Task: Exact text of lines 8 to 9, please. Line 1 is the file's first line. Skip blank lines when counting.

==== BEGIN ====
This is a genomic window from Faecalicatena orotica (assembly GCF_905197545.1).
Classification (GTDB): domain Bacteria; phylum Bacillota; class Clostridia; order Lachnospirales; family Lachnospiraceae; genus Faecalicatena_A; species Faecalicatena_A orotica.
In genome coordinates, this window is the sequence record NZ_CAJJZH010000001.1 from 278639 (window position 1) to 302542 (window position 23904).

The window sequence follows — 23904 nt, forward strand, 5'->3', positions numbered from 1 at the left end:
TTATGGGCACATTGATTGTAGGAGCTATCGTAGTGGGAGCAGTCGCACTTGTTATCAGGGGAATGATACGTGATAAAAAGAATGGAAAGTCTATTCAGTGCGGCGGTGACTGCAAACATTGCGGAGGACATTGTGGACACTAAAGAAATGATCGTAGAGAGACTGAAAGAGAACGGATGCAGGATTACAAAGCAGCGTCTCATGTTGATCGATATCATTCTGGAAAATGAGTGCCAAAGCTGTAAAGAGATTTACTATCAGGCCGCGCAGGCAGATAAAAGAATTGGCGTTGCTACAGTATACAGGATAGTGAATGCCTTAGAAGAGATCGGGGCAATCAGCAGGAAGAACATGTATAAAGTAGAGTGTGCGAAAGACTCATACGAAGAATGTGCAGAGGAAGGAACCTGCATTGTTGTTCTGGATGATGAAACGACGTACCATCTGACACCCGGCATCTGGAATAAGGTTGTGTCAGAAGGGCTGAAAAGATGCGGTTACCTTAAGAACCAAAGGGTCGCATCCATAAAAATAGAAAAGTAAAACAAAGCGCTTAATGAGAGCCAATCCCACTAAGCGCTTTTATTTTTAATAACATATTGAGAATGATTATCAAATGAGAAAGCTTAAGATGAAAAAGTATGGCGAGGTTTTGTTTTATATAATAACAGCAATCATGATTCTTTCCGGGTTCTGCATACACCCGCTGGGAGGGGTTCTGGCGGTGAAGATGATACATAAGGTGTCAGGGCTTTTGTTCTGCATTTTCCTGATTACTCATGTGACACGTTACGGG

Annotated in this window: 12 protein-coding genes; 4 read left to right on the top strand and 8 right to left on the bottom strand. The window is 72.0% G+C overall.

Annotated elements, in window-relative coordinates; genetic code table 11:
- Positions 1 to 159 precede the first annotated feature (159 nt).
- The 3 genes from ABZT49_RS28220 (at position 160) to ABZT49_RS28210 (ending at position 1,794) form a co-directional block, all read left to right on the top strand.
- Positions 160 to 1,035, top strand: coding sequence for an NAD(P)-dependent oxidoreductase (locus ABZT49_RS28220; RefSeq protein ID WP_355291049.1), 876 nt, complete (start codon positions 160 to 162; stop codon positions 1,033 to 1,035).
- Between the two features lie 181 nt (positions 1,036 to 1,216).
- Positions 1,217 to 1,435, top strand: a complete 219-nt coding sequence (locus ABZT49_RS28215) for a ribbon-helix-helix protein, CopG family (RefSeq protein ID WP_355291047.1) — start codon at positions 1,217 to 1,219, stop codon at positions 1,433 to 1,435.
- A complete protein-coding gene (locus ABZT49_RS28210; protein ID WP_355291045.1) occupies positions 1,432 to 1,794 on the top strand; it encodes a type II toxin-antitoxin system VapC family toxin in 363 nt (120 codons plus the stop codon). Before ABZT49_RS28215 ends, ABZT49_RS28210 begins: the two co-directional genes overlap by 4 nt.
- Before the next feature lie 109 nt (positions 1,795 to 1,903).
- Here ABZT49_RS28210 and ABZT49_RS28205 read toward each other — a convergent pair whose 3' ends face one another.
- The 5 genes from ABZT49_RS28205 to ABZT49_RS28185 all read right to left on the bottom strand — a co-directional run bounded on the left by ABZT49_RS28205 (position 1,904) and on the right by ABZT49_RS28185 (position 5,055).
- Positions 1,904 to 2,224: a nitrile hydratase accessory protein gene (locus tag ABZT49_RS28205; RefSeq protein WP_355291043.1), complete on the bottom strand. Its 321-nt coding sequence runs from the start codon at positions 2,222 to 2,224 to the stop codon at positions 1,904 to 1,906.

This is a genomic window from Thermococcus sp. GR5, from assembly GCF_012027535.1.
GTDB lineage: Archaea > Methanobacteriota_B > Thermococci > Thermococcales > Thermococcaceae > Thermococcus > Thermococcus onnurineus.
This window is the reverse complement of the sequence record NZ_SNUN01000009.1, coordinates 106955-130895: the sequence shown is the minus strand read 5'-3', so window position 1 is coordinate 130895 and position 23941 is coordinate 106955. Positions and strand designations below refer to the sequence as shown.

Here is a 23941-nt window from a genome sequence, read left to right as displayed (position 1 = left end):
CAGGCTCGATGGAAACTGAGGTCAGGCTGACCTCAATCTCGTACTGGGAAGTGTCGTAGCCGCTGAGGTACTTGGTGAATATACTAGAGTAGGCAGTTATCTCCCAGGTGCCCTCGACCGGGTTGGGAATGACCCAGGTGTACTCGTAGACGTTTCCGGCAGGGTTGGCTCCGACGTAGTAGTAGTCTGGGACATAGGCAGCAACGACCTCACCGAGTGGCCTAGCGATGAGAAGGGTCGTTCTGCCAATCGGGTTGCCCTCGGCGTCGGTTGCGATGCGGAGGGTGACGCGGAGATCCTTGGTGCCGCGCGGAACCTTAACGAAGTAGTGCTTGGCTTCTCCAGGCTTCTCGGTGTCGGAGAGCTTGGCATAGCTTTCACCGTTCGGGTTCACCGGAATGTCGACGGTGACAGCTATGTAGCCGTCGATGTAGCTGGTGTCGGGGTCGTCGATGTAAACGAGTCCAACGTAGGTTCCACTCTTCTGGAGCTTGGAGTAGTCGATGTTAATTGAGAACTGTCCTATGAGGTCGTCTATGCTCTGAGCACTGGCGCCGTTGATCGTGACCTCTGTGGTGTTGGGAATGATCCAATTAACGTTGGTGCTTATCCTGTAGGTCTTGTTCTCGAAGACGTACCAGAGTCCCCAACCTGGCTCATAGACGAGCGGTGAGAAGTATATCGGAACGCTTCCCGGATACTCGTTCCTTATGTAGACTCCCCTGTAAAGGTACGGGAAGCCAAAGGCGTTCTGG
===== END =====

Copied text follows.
- Positions 1 to 159 precede the first annotated feature (159 nt).
- The 3 genes from ABZT49_RS28220 (at position 160) to ABZT49_RS28210 (ending at position 1,794) form a co-directional block, all read left to right on the top strand.